Wednesday, September 14, 2011
Israeli, Palestinian and American teens call the 10-year-old program "life-changing."
This story is part of a Patch series examining the Muslim experience 10 years after the Sept. 11 attacks. Read other stories in the series here. Like many after the World Trade Towers fell on 9/11, along with her sorrow and anguish, Glenview mom Gretchen Grad felt a call to action. This month, as the 10-year anniversary of the terrorist attacks is solemnly commemorated, she and others can celebrate a decade of Hands of Peace, the non-profit she founded to foster mutual understanding among teens from Israel, the Palestinian territories and the U.S. “In the aftermath of 9/11, I was seeing such fear and hostility emerging,” Grad said. “I found that very frustrating and had this compulsion to do something.” WATCH: To see what Hands of Peace …
Monday, September 12, 2011
Day-long event begins with a memorial service.
A memorial service for first responders to the 9/11 assault on the World Trade Center and the Pentagon kicked off a day of activities to commemorate the 10th anniversary, and focus on our communities and our future at Maine East Sunday. Related: Reclaiming 9/11 as day of hope.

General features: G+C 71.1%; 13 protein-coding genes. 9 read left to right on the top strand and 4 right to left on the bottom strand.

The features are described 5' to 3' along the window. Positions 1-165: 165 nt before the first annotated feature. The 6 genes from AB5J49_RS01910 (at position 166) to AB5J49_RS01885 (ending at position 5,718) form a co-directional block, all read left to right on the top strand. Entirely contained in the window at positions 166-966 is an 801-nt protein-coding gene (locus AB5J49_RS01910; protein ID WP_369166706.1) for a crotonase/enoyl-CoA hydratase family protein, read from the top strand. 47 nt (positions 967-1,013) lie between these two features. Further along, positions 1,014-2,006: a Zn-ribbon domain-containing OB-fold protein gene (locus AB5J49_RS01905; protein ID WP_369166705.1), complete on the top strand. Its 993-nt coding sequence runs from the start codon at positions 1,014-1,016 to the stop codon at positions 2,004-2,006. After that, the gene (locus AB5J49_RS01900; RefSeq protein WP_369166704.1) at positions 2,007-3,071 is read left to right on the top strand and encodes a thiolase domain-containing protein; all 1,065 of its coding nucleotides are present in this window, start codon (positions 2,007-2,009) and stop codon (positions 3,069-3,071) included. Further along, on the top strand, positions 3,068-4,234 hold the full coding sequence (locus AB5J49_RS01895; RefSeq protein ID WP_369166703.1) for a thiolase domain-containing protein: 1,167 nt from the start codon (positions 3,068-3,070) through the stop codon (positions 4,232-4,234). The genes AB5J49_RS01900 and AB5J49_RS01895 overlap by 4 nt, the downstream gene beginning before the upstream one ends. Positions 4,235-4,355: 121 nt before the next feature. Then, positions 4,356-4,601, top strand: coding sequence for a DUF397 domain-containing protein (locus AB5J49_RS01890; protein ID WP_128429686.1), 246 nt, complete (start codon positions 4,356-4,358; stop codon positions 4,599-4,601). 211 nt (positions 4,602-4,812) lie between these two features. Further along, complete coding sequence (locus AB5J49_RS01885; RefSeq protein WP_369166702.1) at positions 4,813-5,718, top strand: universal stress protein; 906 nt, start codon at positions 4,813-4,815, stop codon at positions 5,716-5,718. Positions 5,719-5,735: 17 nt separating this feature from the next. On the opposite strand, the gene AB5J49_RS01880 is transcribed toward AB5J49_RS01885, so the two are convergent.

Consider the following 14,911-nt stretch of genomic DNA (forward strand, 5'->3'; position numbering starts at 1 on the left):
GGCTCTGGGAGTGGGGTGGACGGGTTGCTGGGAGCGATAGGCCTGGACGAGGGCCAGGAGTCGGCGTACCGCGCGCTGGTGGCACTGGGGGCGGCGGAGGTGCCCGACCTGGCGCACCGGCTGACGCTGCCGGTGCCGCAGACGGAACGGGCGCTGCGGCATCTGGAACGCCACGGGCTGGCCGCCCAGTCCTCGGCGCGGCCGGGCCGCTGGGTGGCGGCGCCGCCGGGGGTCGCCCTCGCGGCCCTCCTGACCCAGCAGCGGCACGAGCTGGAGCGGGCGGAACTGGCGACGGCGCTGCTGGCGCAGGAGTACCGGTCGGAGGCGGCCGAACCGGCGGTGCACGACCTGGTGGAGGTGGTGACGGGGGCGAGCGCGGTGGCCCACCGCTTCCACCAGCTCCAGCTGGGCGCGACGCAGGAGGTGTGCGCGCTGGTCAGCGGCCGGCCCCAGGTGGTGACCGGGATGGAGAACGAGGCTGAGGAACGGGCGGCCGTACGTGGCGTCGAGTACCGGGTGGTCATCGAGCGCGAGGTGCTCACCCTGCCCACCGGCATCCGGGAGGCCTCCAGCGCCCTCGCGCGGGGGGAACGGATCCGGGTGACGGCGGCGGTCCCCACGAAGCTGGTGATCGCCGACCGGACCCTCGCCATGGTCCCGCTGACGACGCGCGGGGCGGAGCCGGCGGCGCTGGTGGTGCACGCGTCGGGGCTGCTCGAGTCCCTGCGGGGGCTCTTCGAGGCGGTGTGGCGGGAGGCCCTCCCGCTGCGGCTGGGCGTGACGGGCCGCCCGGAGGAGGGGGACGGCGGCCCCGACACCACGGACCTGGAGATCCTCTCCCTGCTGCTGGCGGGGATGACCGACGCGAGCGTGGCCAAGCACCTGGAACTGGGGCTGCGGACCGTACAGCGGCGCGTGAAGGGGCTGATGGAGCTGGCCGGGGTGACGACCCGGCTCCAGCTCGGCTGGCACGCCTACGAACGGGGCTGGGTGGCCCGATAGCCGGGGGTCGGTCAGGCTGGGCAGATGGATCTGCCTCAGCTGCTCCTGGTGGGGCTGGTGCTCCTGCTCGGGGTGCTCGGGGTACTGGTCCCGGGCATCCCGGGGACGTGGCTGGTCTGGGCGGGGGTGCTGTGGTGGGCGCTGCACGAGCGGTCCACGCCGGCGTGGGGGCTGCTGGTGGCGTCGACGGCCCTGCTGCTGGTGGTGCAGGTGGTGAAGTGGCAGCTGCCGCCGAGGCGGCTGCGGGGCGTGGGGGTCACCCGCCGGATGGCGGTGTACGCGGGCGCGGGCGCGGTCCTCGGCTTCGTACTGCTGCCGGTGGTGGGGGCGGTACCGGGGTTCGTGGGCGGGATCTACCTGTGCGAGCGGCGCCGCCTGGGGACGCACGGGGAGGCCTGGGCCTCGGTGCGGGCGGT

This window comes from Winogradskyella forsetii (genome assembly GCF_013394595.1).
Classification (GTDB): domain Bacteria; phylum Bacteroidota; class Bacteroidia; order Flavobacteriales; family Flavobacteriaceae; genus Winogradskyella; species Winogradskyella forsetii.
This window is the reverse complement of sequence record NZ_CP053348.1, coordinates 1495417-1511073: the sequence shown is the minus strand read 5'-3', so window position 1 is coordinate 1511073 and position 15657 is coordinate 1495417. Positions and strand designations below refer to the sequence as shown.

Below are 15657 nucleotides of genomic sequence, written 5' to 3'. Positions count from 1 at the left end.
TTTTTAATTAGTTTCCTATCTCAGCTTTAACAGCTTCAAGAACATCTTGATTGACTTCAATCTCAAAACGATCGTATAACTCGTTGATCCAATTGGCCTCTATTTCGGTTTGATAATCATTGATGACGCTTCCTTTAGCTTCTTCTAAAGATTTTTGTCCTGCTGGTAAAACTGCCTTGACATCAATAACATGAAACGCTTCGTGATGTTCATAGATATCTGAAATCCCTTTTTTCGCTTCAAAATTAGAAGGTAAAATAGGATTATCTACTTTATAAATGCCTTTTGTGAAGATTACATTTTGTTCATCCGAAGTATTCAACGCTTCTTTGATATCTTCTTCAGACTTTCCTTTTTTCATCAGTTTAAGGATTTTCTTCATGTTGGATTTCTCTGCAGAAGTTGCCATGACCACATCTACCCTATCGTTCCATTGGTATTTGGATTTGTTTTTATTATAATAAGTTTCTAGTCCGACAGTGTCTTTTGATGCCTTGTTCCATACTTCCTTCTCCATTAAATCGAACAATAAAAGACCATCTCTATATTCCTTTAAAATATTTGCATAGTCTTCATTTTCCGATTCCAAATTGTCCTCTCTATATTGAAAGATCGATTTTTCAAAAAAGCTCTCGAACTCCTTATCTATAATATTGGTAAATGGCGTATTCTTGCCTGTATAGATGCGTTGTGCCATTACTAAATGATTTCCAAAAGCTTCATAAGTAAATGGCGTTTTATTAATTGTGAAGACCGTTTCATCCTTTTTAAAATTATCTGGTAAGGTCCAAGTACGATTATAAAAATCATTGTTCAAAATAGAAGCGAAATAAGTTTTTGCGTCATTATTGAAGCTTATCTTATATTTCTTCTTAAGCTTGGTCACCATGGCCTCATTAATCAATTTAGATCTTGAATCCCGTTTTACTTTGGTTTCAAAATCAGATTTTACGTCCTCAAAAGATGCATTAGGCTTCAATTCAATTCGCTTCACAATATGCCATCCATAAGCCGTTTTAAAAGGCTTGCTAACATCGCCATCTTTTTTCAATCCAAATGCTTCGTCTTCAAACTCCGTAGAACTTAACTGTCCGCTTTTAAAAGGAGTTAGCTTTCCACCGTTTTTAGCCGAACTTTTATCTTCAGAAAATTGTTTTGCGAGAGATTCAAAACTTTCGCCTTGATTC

Community organizations come together for a day of service to honor heroes and victims of tragedy.
Hundreds of people attended HopeFest 2011 Sunday to honor the heroes of 9/11, remember the victims of the devastating attacks and pay tribute by serving their communities. HopeFest, an event sponsored by three area United Methodist Church congregations, started at 7:30 a.m. with the arrival of a 200-pound steel beam that was once part of the World Trade Center in New York at Maine East High School in Park Ridge. The beam, which has been donated to the Village of Park Ridge, will be put on permanent display at an as yet undetermined location. Related: Photo gallery of HopeFest. Throughout the day volunteers helped with blood drives and donated blood at two sites, participated in family-friendly CPR and disaster response/relief classes, …
Community Gathers At Dawes Park To Commemorate 10th Anniversary of Attacks
City officials, the Fire and Police Departments, and numerous citizens gathered at Dawes Park on a beautiful Sunday morning to commemorate the 10th anniversary of 9/11. An artifact from the World Trade Center and a sculpture donated by artist Valerie Engel Shiff were unveiled during the ceremony. Both pieces will be located in the vestibule of Evanston's Police Heaquarters. Speakers for the event included Mayor Elizabeth Tisdahl, Commissioner Larry Suffredin, Senator Jeff Schoenberg, Fire Chief Greg Klaiber, and Chief of Police Richard Eddington. Evanston Fire Chaplain Jones stated in his invocation, "That day cost us a lot at so many levels, and that wound will always be a part of who we are, and we cannot bring those many back."